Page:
6 Photography Mistakes to Avoid

What Are Big Photography Mistakes?

I had a feeling that this video/blog post may help some people in our community by helping them not destroy their photo careers with photography mistakes. We’re in the midst of cancel culture and it’s easy to have all of your hard work gone in an instant if you don’t focus on correcting easy mistakes.


List Your Photography Crew: The model needs to know who exactly will attend their photoshoot, who will work with them (and on them), and they need advanced notice to vet everyone. This is a matter of personal safety and comfort levels. Do not make this photography mistake! It’s a crazy world, give them the opportunity to feel welcome and safe. The call sheet should come with everyone’s email and/or phone number, but the phone is the most ideal. The call sheet should come with exact address locations that you plan on using, including where to park and things to look out for.


24 Hour Warning: Call sheets (see above) should come 24 hours before the photo shoot. You’re dealing with all sorts of people from a variety of backgrounds. People need time to process and gather their thoughts. IF for any reason the talent needs an extra moment to say “I am not comfortable with this” – then let’s do it. Not because it’s professional to do that. It’s a big distraction actually! However, I think being a good human that takes care of others trumps anything professional. This is a simple photography mistake we can all avoid.


Models Do Not Like Surprises: Surprises are great, like surprising everyone on set with cupcakes! Surprising talent with an entirely new concept is not professional and can really set someone back. Major creative changes should be specified with a general shot-list.For example, a photographer asking the model to pose in their undergarments without them knowing ahead of time is terrible! That’s a major change that should be presented in advance and it allows the model to reject or approve this. On the other hand, a simple change is OK. Here is an example of a simple creative change for your photoshoot.You’ve told the model that they’ll be sitting on a tree branch in their green sweatshirt. Then you have a spontaneous idea to have her lay on the green grass because it’ll match her outfit. That’s a small change that still stays within in the creative realm. That’s not a major shift in their comfort levels or the creative.


Questionable Photographs: If you have a photograph that you love but the pose is questionable, perhaps a bit on the sexier side. Before you post and grab all of the Instagram LIKES…ask the model for their consent. Simply said, here is why:It’s their body and you’re putting it center stage for all to enjoy. Ask for permission please. The other part is that we generally value youthful looks, especially in America. We’re in a very ageist part of the world and that means many of the models you photograph are younger. That’s someone’s little kid, please keep that in mind when you post.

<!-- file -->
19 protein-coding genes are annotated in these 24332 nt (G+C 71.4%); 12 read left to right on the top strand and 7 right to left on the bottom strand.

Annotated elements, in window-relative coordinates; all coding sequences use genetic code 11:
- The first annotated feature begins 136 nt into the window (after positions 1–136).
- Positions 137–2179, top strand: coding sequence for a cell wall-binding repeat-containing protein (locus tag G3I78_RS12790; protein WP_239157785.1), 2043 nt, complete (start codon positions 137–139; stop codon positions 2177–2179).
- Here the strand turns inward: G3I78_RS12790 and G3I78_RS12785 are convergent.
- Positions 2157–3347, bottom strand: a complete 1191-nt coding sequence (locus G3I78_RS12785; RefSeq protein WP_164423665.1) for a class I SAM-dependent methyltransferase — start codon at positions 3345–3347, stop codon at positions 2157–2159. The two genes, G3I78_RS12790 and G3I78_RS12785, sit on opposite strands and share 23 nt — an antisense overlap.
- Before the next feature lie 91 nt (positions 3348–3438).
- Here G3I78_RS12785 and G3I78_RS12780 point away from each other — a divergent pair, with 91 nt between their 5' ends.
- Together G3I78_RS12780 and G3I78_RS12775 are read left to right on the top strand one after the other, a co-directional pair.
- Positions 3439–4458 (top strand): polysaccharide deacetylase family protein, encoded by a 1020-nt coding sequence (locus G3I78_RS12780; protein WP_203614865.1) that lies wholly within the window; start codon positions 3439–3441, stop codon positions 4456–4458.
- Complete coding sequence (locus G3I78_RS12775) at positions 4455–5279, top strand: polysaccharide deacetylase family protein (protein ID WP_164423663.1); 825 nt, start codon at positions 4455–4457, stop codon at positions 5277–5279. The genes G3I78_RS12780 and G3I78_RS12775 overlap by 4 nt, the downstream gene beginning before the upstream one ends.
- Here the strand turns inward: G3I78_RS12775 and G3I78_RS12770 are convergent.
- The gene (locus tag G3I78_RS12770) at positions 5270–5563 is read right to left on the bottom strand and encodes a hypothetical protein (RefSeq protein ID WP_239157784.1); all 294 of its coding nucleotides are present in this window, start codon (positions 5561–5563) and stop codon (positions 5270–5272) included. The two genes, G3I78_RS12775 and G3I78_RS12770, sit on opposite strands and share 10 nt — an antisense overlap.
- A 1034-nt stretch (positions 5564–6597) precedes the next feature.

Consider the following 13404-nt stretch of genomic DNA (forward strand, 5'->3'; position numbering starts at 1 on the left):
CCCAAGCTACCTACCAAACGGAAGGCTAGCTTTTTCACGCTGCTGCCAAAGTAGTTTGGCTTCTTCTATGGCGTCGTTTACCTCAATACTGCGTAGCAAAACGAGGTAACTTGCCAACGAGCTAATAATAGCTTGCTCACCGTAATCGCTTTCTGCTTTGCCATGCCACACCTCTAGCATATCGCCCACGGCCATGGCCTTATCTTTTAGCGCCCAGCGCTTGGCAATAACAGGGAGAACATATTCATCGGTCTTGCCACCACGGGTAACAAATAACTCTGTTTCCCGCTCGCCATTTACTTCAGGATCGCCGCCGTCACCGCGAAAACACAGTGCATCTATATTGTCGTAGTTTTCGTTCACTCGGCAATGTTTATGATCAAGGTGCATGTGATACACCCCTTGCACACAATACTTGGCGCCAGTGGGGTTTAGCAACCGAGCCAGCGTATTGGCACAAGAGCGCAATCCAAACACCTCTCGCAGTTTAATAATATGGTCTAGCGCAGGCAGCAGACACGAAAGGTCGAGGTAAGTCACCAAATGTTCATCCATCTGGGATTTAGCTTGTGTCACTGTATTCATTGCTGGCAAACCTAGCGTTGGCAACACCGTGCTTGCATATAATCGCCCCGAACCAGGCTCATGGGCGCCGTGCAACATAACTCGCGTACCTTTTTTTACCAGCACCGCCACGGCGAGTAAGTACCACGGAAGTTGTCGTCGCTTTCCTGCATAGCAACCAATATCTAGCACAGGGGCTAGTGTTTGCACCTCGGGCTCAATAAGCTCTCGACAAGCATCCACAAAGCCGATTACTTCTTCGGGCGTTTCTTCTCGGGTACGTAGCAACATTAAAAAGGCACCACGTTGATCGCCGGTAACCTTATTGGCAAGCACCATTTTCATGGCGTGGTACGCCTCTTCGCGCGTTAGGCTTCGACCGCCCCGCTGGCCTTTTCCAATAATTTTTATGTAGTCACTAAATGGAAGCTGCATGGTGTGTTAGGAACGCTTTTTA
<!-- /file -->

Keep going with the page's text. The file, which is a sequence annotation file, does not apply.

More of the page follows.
Chaperones On The Photoshoot Set: Allow the model or talent to bring a chaperone with them. After all, they don’t know you and things happen. I’ll put the initials here but a lot of S** TRAF**** happens, so please let them feel safe. Just because you allow chaperones on set, does not mean you cannot have a set of guidelines for them to follow. Ask the model to not bring their boyfriend/girlfriend or their over-protective father/brothers. That does have an immediate effect on their performance. Ask them to bring a friend(s), a cousin, or someone else they feel safe around.Also, do not let the chaperone stand behind you and snap BTS photographs, that’s also a photography mistake to avoid. They should sit on the side, out of the model’s eye-line. They are there for safety, not for anything else. Act the role and let the photographer do their job!


Are You Honest With Your Creative Direction: Be honest because the success of the photoshoot depends on it. Tell the talent where they are doing well and what isn’t working. Hiding the truth to spare feelings is a disservice to the job. Here’s how to say it the right way and the wrong way:


Do Not Say: “Oh, you don’t have the best smile so let’s just not do that as much cause it’s messing up the photos. 


Instead Say This: “I really love these photos of you, when you look at the camera with a serious pose. It works with what we’re doing. We can do some smiles but because it’s a more series mood…maybe a slight smile”
See! You can get the point across without destroying them and avoid that horrible smile. 


Knowing when to ask for help is a powerful position to be in. The way I see it you can either spend years figuring it out alone. Or you can spend a few weeks learning from someone who has already had success and start making money sooner, much sooner!


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Thank you for reading,

Walid Azami